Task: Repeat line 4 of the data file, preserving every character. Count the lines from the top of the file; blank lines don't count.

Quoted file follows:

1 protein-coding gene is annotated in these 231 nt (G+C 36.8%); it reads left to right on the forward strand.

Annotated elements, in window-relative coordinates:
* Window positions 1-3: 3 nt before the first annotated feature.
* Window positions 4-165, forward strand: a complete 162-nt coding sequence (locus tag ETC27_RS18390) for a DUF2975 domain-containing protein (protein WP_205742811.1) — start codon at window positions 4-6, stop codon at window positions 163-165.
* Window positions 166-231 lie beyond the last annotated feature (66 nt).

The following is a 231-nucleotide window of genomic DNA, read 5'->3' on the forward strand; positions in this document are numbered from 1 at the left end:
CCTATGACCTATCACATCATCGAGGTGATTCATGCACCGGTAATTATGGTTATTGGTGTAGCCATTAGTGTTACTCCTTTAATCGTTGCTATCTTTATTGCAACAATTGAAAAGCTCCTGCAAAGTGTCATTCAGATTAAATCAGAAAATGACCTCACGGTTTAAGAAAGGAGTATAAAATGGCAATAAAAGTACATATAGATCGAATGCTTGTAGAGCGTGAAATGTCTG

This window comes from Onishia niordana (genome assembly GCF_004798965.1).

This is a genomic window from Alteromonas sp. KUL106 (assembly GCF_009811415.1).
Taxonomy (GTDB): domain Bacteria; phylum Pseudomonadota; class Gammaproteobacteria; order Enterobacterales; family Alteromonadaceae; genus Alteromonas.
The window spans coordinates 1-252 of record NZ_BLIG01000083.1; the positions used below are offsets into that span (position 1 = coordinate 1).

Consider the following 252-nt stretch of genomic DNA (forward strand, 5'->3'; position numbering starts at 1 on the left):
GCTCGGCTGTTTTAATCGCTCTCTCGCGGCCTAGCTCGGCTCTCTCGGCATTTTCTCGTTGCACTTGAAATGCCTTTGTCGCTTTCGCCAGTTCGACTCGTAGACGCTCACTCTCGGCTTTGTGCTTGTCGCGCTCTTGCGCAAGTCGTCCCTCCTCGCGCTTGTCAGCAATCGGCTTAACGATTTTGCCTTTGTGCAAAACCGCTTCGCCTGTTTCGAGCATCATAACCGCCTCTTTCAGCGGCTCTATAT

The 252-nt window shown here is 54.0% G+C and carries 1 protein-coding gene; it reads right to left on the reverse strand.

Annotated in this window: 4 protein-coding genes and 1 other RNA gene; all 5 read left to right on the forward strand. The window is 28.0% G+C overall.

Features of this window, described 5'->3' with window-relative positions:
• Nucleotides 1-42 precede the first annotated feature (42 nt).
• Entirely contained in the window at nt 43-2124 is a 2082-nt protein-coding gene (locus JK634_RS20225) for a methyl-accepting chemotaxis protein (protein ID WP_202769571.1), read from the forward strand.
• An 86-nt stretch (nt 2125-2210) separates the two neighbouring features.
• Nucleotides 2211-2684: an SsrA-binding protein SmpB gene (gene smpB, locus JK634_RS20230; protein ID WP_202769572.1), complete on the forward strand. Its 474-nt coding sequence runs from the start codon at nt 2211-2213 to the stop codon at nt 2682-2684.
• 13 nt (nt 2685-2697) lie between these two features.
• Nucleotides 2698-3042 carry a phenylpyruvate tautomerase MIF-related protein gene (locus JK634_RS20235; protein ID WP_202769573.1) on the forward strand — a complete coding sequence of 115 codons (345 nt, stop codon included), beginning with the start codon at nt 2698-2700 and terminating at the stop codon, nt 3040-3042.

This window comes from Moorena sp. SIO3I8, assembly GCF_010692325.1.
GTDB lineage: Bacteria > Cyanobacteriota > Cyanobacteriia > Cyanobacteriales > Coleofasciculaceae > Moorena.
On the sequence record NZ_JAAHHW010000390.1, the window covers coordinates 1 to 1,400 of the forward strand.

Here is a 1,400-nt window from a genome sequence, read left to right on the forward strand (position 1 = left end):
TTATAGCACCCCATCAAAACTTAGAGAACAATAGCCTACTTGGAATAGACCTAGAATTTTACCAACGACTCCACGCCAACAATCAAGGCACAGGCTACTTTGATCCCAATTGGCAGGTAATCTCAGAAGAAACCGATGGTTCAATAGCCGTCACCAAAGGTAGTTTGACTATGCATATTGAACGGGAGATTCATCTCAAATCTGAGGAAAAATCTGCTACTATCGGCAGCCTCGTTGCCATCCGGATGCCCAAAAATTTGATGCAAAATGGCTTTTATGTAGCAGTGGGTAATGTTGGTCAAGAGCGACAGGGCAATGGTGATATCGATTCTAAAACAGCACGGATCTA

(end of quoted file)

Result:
* Window positions 4-165, forward strand: a complete 162-nt coding sequence (locus tag ETC27_RS18390) for a DUF2975 domain-containing protein (protein WP_205742811.1) — start codon at window positions 4-6, stop codon at window positions 163-165.